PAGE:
Electromagnetohydrodynamic modeling of Lorentz effect imaging.

Journal Article

Lorentz Effect Imaging (LEI) is an MRI technique that has been proposed for direct imaging of neuronal activity. While promising results have been obtained in phantoms and in the human median nerve in vivo, its contrast mechanism is still not fully understood. In this paper, computational model simulations were used to investigate how electromagnetohydrodynamics (EMHD) may explain the LEI contrast. Three computational models of an electrolyte-filled phantom subject to an applied current dipole, synchronized to oscillating magnetic field gradients of an LEI protocol, were developed to determine the velocity and displacement of water molecules as well as the resulting signal loss in an MR image. The simulated images were compared to images from previous LEI phantom experiments with identical properties for different stimulus current amplitudes and polarities. The first model, which evaluated ion trajectories based on Stokes flow using different mobility values, did not generate an appreciable signal loss due to an insufficient number of water molecules associated with the ion hydration shells. The second model, which computed particle drift based on the Lorentz force of charged particles in free space, was able to approximate the magnitude, but not the distribution of signal loss observed in the experimental images. The third model, which computed EMHD based on the Lorentz force and Navier-Stokes equations for flow of a conducting fluid, provided results consistent with both the magnitude and distribution of signal loss seen in the LEI experiments. Our EMHD model further yields information on electrical potential, velocity, displacement, and pressure, which are not readily available in an experiment, thereby providing a robust means to study and optimize LEI for imaging neuronal activity in the human cortex.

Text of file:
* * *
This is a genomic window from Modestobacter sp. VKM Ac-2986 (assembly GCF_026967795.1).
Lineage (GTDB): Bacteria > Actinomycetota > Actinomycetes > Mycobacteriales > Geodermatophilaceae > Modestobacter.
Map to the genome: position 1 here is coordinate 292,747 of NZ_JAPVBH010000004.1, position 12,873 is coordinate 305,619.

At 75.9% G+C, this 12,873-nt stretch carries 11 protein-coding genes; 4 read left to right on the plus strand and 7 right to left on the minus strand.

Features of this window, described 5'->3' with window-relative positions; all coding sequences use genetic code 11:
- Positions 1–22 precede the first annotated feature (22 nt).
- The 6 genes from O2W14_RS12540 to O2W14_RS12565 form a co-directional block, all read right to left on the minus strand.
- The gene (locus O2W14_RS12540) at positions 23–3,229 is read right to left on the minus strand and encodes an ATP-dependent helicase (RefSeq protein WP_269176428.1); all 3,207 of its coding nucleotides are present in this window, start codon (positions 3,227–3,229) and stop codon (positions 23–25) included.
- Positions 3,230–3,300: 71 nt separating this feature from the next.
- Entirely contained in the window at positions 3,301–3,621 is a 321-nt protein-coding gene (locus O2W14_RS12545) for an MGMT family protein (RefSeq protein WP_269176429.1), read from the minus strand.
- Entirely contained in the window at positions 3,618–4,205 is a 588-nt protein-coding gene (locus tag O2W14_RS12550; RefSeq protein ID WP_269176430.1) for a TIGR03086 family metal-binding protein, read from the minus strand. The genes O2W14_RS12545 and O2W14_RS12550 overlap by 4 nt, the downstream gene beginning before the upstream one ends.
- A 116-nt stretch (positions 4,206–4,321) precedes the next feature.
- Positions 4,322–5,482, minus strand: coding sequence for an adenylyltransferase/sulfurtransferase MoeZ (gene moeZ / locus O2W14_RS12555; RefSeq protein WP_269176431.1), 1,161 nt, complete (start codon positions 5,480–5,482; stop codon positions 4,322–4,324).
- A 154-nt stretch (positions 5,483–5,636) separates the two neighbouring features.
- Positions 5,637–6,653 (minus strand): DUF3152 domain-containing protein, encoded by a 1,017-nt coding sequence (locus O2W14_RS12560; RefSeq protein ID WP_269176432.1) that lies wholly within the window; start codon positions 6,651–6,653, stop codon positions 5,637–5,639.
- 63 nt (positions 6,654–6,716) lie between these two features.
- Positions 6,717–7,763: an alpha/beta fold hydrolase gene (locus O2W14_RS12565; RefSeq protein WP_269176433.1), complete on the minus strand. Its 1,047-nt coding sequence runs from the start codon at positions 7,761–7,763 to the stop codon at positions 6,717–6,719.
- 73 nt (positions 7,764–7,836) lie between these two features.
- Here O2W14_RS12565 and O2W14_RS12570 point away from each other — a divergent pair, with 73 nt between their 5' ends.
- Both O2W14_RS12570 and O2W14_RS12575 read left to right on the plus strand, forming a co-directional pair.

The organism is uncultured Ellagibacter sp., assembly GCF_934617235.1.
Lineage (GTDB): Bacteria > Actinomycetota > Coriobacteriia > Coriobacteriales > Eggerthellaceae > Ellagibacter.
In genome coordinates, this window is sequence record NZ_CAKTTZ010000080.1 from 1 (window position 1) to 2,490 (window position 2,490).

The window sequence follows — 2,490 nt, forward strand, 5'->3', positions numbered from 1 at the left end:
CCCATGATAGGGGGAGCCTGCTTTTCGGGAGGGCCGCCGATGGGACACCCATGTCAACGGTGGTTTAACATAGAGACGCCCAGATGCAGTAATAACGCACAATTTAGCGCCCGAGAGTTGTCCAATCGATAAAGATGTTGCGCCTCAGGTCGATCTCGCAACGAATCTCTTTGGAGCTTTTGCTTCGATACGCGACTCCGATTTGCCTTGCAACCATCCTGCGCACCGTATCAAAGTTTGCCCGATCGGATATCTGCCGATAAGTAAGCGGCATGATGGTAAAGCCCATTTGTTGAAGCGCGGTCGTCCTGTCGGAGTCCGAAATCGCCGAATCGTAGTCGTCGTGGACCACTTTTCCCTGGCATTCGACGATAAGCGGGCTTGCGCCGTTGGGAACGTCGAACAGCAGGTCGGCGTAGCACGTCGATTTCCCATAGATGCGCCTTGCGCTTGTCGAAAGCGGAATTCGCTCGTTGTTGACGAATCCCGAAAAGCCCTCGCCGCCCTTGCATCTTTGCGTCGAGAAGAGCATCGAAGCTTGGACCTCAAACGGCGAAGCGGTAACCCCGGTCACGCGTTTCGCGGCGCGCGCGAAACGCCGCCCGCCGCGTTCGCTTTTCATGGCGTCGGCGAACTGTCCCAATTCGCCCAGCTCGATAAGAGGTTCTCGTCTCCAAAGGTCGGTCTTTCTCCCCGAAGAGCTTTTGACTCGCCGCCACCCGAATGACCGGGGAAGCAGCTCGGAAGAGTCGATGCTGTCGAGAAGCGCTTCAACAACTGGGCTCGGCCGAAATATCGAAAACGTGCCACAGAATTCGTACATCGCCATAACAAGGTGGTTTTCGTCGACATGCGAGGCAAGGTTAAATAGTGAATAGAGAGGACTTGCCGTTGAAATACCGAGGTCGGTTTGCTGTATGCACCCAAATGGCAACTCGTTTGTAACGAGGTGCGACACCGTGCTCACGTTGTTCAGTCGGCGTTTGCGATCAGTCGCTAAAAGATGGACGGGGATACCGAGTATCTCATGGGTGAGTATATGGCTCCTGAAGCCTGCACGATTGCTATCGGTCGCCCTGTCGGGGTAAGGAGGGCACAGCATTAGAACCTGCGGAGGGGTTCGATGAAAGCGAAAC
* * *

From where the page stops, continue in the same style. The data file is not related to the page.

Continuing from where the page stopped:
Full Text

Duke Authors

Cited Authors

  • Pourtaheri, N; Truong, T-K; Henriquez, CS

Published Date

  • November 2013

Published In

Volume / Issue

  • 236 /

Start / End Page

  • 57 - 65

PubMed ID

  • 24056273

Electronic International Standard Serial Number (EISSN)

  • 1096-0856

Digital Object Identifier (DOI)

  • 10.1016/j.jmr.2013.08.011

Language

  • eng

Conference Location

  • United States